Good Friday Annunciation

This year Good Friday fell on 25 March, the Feast of the Annunciation. This coinciding happened in 1910, 1921, and 1932, during the twentieth century, and 2005 and this year, 2016, this century. The next time it happens will be 2157.

Don’t forget that there is the early-church/Jewish theory that important events happened on the same date: the incarnation (Annunciation) and the crucifixion happened on the same date.

Western practice now is to transfer the Annunciation to the Second Week of Easter. Roman Catholics transfer it to “the Monday after the Second Sunday of Easter” (this year 4 April):

As to the Solemnity of the Annunciation of the Lord, whenever it falls on any day of Holy Week, it shall always be transferred to the Monday after the Second Sunday of Easter. Other celebrations are omitted in that year. (RC Table of Liturgical Days according to their order of precedence​ 60)

The “Transitus of Saint Benedict” (his passing from this world to the next March 21) also occurred in Holy Week. So some do not follow the above rule of “other celebrations are omitted in that year”:

Both the Transitus of Saint Benedict (21 March) and the Annunciation (25 March) are delayed until after the Octave of Easter when their celebrations may take place. The Solemnity of the Annunciation of the Lord is celebrated Monday, 4 April 2016, and the Passing of Saint Benedict is celebrated Tuesday, 5 April 2016.

The Episcopal Church moves The Annunciation to “any open day within the week” following “Easter Week” (BCP page 17):

4 April — anniversary of the Assassination of Dr. Martin Luther King, Jr. but because Easter fell so early this year, many places today observe the Annunciation of Our Lord (transferred) but we won’t do that until tomorrow because today we celebrate a patronal feast, the Transitus of Our Holy Father Benedict.

If you want to explore some of the possible changes that have happened in the West with regard to the coinciding of Good Friday and the Annunciation this post and its comments may be helpful.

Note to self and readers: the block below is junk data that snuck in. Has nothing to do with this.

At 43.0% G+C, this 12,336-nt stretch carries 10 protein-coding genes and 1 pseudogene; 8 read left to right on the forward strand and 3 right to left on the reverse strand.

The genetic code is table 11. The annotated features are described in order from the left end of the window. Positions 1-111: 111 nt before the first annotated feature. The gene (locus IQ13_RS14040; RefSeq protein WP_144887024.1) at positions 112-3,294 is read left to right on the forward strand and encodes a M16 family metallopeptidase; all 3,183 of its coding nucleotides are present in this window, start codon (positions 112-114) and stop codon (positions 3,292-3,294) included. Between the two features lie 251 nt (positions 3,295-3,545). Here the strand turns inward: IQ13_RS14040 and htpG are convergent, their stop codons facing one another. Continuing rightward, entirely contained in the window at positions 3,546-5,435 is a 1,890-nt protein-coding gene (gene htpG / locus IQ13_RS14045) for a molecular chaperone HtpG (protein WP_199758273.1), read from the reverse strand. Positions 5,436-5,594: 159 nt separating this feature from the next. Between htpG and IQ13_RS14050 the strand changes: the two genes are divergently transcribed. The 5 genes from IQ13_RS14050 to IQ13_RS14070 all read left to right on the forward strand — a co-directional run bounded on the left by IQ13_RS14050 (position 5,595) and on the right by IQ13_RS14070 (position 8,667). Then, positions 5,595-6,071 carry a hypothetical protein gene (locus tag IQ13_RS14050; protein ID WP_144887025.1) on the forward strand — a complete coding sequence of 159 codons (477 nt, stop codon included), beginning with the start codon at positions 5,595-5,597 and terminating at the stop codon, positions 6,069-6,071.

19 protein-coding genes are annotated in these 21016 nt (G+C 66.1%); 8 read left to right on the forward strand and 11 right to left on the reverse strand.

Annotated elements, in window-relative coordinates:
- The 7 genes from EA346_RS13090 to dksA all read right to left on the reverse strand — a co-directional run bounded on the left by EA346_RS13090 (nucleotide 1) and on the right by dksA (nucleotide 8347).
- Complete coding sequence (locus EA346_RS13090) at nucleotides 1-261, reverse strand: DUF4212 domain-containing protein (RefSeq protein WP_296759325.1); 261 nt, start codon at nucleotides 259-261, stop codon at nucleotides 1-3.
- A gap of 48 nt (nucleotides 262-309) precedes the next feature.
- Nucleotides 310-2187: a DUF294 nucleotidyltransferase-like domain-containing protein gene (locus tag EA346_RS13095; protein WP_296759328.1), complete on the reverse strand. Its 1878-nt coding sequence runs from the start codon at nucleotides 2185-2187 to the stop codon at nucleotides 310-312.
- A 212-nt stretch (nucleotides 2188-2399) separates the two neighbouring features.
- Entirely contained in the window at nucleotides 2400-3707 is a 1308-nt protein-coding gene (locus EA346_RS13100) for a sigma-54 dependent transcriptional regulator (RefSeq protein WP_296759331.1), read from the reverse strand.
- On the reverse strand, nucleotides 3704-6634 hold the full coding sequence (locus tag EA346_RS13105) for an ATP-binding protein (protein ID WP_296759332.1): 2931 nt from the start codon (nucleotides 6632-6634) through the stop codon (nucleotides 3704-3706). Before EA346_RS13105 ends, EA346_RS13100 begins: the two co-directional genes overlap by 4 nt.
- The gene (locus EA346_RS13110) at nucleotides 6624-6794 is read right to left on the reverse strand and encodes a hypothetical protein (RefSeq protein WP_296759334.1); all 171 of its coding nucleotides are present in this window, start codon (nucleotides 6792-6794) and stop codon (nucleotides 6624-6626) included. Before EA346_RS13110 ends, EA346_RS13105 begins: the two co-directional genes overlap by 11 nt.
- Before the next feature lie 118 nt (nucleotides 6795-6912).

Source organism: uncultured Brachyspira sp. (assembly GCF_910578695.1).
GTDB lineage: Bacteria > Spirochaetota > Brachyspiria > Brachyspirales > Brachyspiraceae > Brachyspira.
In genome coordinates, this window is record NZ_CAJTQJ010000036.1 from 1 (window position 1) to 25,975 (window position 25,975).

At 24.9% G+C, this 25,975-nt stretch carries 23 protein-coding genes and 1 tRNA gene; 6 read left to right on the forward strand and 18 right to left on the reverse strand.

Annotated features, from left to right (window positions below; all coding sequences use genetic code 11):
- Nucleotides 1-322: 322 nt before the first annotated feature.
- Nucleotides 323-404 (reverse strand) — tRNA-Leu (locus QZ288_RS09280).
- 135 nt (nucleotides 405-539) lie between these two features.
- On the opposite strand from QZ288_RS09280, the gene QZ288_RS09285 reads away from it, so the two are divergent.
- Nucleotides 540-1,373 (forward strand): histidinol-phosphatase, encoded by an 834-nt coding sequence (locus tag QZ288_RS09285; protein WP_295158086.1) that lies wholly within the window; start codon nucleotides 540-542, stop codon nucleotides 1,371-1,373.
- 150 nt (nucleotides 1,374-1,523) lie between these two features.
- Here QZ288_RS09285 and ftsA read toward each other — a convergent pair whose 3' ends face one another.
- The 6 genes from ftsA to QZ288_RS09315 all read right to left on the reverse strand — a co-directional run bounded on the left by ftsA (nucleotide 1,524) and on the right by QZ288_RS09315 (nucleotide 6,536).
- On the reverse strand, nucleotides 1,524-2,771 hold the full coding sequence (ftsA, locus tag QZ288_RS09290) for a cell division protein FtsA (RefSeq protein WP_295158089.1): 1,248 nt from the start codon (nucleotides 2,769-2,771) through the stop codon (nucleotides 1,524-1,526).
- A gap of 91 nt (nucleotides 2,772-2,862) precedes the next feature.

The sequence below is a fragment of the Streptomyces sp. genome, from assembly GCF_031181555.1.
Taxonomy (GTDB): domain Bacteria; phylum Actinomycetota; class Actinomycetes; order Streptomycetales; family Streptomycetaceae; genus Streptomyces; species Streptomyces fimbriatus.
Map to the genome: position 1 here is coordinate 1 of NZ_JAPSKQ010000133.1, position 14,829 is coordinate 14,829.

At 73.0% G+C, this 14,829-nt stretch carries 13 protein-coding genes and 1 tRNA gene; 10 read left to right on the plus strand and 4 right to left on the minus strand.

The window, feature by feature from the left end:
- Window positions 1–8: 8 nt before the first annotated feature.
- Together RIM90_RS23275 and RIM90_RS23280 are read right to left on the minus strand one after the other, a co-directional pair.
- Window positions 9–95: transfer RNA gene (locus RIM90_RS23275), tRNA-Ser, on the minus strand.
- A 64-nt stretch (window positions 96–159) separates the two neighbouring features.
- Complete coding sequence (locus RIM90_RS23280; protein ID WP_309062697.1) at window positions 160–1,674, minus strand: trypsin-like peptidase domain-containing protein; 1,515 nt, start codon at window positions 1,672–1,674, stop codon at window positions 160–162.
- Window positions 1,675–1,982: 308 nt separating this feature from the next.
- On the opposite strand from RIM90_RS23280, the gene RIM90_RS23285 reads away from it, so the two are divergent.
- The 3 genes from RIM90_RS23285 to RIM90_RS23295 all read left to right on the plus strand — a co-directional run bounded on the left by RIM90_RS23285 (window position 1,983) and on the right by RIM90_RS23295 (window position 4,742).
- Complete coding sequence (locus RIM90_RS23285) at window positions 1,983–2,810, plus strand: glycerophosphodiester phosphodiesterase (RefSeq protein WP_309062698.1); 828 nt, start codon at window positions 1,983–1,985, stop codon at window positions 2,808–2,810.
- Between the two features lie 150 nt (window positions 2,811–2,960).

While in the West the feast of the Annunciation is transfered – that is not the case in Eastern Orthodoxy:

Annunciation is never transferred, but always celebrated on its calendar date. How this is done varies by tradition. The Byzantine rite has all sorts of rules for just about every day with which Annunciation could coincide and how to deal with it: if you’re a geek like I am, it makes for interesting reading. In my tradition, Annunciation trumps just about any day in Lent, which means that the Office and Liturgy of Annunciation replace the Office (and Liturgy, if not an aliturgical day) of the day. During Holy Week, it generally supplants the Office of the day up to and including the Sixth Hour, but the Ninth Hour of the day may be taken from the Holy Week services (with no prostrations, since the Liturgy has been celebrated), followed by the Vespers of the next day.

A few years back, when, for those of us exclusively on the Gregorian calendar, Annunciation coincided with Good Friday, it was as I described, except that the order went like this:

Thursday, 24 March: in the evening, Vespers and Compline (festal).
Friday, 25 March: Midnight, Matins, Third and Sixth Hours (festal), Liturgy (festal); after breakfast, Matins of Good Friday and the rest of the Holy Week services with no prostrations (which directive was largely ignored by the people, for whom the prostrations are a necessary element).

Annunciation is known by the term “Suboro” in Syrian Orthodox Church. It is to be noted that the feast of Annunciation is very important among Syrian and Indian Orthodox Churches. It is so important that, both Churches celebrate Divine Liturgy even if Annunciations happens to occur or holy or good Friday. Divine Liturgy or holy ‘Qurbono’ is otherwise not celebrated on Good Friday since the altar is stripped of all altar vessels and covered in black on Good Friday depicting sorrow on the death of Jesus Christ.

And if you are into “weird stuff”:

A single thorn held to have been taken from Christ’s crown of thorns that traditionally ‘bleeds’ each time that Good Friday falls on March 25, has done so again this year.(Read more here).

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